Wednesday, December 29, 2010

BR: The Mermaid's Mirror

So. I have, indeed, started my quest to read more classic literature than sticking to my favored young adult genre. And, I have rediscovered that good literature takes forever to read.

I've been reading Jane Eyre for like, six days now. I'm just not used to that.

So, in my frustration of Jane Eyre, (which I am enjoying, even though it does lag in some parts, and I would have totally chopped out the beginning part about her life as a ten year old) I grabbed one of the books I received for Christmas, The Mermaid's Mirror by L.K. Madigan.

It was (my mind, while suffering from the heavy prose of 1800's speak, was quite grateful) a very easy read. I would have enjoyed more prose and imagery, but then again, it was more of a childlike storyline to begin with: On her sixteenth birthday, Lena pieces together that she is the daughter of a mortal man and a mermaid, thus making her half mermaid herself. Her mother was under an enchantment that made her forget her human family of land-- she had ridden herself of her mermaid nature and become a human women to be with her human lover-- and made her return to the sea... until she glimpses Lena. Lena becomes obsessed with seeing the mermaid (later discovering it's really her mother), defying her fathers wishes to go surfing. She goes down below with her mother and lives with the mer-folk for a while, finds her "soul-mate" down there, and falls under the same enchantment that her mother did--- to forget her life above the sea. In the end, she breaks the enchantment and has to decide whether to live underwater with her newfound mother and lover and friends there, or back on land with her heartbroken dad, stepmother, and little brother.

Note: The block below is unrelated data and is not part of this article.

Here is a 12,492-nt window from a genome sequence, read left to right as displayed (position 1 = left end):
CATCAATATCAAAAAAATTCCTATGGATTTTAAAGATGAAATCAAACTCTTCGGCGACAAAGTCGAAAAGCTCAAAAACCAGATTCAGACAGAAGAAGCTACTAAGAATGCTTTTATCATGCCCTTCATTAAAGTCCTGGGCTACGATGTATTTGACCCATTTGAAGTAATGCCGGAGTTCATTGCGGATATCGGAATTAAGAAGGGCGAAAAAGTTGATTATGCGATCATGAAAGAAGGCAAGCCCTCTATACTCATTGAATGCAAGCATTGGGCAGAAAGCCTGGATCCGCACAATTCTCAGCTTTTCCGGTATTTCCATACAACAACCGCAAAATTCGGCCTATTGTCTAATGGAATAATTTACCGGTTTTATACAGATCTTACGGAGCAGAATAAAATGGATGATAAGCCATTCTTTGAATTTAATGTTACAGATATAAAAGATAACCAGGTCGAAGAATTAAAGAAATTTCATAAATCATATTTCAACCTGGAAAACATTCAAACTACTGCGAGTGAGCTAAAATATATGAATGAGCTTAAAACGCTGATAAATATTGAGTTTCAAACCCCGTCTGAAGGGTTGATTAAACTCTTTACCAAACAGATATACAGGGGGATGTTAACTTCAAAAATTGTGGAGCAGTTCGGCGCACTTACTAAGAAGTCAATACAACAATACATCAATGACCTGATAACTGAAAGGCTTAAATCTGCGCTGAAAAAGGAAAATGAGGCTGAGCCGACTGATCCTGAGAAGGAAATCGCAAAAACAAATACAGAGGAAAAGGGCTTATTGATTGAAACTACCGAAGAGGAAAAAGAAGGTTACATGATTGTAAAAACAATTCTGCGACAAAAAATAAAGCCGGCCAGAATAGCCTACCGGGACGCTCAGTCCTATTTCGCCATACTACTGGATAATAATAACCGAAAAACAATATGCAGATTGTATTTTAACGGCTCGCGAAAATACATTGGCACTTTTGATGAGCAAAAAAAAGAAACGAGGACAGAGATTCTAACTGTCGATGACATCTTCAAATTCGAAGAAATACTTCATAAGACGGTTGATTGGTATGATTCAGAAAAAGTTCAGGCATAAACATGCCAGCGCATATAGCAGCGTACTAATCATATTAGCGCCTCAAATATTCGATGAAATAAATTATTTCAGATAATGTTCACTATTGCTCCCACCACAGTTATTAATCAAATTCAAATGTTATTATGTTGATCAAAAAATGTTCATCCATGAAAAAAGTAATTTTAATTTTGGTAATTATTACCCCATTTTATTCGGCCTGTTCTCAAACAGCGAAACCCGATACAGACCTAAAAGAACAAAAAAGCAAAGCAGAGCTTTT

Overall, it was good, but very predictable. Although there were a few different angles at the story (I really liked the incorporation of the sealskin cloak! Wasn't that a poem or something? I don't know why I know about that legend, where the mermaids leave their sealskin cloaks on the sand, and if some mortal finds it and hides it, the mermaid has to remain on land with them), it feels like it's been done before... girl realizes she's part human, part mermaid; goes off in a search to find the other parent she hasn't known her whole life; has to decide which one to stay with for eternity, forsaking the other forever.... (however, I do expect a sequel here. Things with her lover Nix don't tie up and she ends her one life so abruptly that it left the reader rather unsatisfied: thus, I expect a sequel.)

I'd just like to see a mermaid story that didn't feel so childish. Is it possible? Who knows? Mermaids seem so innocent and childlike, but there seems to be so much more potential there...

I'd love for mermaids, sirens, etc to be the next big thing in YA... but I see that it'd be a big challenge to take on. How do you make undersea life appealing to teenagers? Don't know, man. Don't know.

Someone will do it, and someone will do it big. It might take another forty years, but someone will get it.

But it sure as heck won't be me!


  1. Good review! And I know what you mean about literature taking so much LONGER to read. It sucks but is usually worth it in the end

  2. Thanks! And, you're right, it is so worth it. And to tell the truth, I STILL haven't finished Jane Eyre! Why? Because it fell behind my bed and I was too lazy to rescue it until last night. Teehee :)